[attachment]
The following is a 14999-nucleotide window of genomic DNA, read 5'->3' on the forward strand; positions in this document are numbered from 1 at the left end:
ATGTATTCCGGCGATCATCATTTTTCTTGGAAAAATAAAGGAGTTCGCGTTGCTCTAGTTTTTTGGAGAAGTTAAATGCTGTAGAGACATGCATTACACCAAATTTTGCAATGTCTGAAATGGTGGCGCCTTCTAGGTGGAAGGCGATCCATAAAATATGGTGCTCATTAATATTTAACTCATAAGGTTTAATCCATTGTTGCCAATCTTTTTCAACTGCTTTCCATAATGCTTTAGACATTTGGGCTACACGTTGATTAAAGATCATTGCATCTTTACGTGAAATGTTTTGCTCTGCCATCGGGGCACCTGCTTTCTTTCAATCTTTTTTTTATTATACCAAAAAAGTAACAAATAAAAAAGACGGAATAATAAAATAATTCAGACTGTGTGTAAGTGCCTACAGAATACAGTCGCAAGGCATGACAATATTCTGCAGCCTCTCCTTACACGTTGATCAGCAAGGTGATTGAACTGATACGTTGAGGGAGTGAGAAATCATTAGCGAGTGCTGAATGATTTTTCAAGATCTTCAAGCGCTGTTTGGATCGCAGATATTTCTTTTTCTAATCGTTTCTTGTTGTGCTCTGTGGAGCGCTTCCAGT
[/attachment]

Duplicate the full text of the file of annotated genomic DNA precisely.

The following is a 14999-nucleotide window of genomic DNA, read 5'->3' on the forward strand; positions in this document are numbered from 1 at the left end:
ATGTATTCCGGCGATCATCATTTTTCTTGGAAAAATAAAGGAGTTCGCGTTGCTCTAGTTTTTTGGAGAAGTTAAATGCTGTAGAGACATGCATTACACCAAATTTTGCAATGTCTGAAATGGTGGCGCCTTCTAGGTGGAAGGCGATCCATAAAATATGGTGCTCATTAATATTTAACTCATAAGGTTTAATCCATTGTTGCCAATCTTTTTCAACTGCTTTCCATAATGCTTTAGACATTTGGGCTACACGTTGATTAAAGATCATTGCATCTTTACGTGAAATGTTTTGCTCTGCCATCGGGGCACCTGCTTTCTTTCAATCTTTTTTTTATTATACCAAAAAAGTAACAAATAAAAAAGACGGAATAATAAAATAATTCAGACTGTGTGTAAGTGCCTACAGAATACAGTCGCAAGGCATGACAATATTCTGCAGCCTCTCCTTACACGTTGATCAGCAAGGTGATTGAACTGATACGTTGAGGGAGTGAGAAATCATTAGCGAGTGCTGAATGATTTTTCAAGATCTTCAAGCGCTGTTTGGATCGCAGATATTTCTTTTTCTAATCGTTTCTTGTTGTGCTCTGTGGAGCGCTTCCAGT